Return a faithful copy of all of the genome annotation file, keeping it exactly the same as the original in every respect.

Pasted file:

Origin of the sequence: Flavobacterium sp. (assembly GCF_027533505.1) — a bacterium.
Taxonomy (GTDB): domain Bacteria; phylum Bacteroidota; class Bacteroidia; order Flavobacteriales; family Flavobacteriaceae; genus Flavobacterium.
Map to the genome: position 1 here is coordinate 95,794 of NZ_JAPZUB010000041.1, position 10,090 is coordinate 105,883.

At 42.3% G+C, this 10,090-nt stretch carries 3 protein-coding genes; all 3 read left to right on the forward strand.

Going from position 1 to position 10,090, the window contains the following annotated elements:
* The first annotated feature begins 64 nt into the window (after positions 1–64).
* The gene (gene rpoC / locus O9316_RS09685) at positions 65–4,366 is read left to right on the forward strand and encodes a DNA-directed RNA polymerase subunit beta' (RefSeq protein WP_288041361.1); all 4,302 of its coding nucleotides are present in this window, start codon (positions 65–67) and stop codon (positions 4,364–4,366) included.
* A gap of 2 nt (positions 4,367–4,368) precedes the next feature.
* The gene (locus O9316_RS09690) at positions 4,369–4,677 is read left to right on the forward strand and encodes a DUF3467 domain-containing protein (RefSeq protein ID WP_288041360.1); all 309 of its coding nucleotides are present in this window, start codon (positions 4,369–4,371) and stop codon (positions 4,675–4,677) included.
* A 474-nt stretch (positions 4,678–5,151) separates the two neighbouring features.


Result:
Origin of the sequence: Flavobacterium sp. (assembly GCF_027533505.1) — a bacterium.
Taxonomy (GTDB): domain Bacteria; phylum Bacteroidota; class Bacteroidia; order Flavobacteriales; family Flavobacteriaceae; genus Flavobacterium.
Map to the genome: position 1 here is coordinate 95,794 of NZ_JAPZUB010000041.1, position 10,090 is coordinate 105,883.

At 42.3% G+C, this 10,090-nt stretch carries 3 protein-coding genes; all 3 read left to right on the forward strand.

Going from position 1 to position 10,090, the window contains the following annotated elements:
* The first annotated feature begins 64 nt into the window (after positions 1–64).
* The gene (gene rpoC / locus O9316_RS09685) at positions 65–4,366 is read left to right on the forward strand and encodes a DNA-directed RNA polymerase subunit beta' (RefSeq protein WP_288041361.1); all 4,302 of its coding nucleotides are present in this window, start codon (positions 65–67) and stop codon (positions 4,364–4,366) included.
* A gap of 2 nt (positions 4,367–4,368) precedes the next feature.
* The gene (locus O9316_RS09690) at positions 4,369–4,677 is read left to right on the forward strand and encodes a DUF3467 domain-containing protein (RefSeq protein ID WP_288041360.1); all 309 of its coding nucleotides are present in this window, start codon (positions 4,369–4,371) and stop codon (positions 4,675–4,677) included.
* A 474-nt stretch (positions 4,678–5,151) separates the two neighbouring features.